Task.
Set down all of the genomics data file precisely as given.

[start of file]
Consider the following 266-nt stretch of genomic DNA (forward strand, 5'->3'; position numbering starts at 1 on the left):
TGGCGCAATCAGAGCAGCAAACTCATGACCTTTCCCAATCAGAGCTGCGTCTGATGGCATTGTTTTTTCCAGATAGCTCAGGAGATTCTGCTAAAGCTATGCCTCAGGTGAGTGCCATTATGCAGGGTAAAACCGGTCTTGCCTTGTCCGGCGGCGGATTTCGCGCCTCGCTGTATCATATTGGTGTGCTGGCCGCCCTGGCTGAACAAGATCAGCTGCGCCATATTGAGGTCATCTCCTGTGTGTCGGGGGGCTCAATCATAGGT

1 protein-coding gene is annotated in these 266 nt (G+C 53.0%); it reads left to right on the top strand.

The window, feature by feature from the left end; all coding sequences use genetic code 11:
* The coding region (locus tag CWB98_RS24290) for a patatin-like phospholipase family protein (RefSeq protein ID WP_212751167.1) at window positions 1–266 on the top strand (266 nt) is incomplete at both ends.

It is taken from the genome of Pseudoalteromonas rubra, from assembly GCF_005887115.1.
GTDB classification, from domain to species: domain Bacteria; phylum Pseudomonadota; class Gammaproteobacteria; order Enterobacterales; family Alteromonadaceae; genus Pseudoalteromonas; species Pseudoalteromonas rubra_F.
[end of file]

Consider the following 266-nt stretch of genomic DNA (forward strand, 5'->3'; position numbering starts at 1 on the left):
TGGCGCAATCAGAGCAGCAAACTCATGACCTTTCCCAATCAGAGCTGCGTCTGATGGCATTGTTTTTTCCAGATAGCTCAGGAGATTCTGCTAAAGCTATGCCTCAGGTGAGTGCCATTATGCAGGGTAAAACCGGTCTTGCCTTGTCCGGCGGCGGATTTCGCGCCTCGCTGTATCATATTGGTGTGCTGGCCGCCCTGGCTGAACAAGATCAGCTGCGCCATATTGAGGTCATCTCCTGTGTGTCGGGGGGCTCAATCATAGGT

1 protein-coding gene is annotated in these 266 nt (G+C 53.0%); it reads left to right on the top strand.

The window, feature by feature from the left end; all coding sequences use genetic code 11:
* The coding region (locus tag CWB98_RS24290) for a patatin-like phospholipase family protein (RefSeq protein ID WP_212751167.1) at window positions 1–266 on the top strand (266 nt) is incomplete at both ends.

It is taken from the genome of Pseudoalteromonas rubra, from assembly GCF_005887115.1.
GTDB classification, from domain to species: domain Bacteria; phylum Pseudomonadota; class Gammaproteobacteria; order Enterobacterales; family Alteromonadaceae; genus Pseudoalteromonas; species Pseudoalteromonas rubra_F.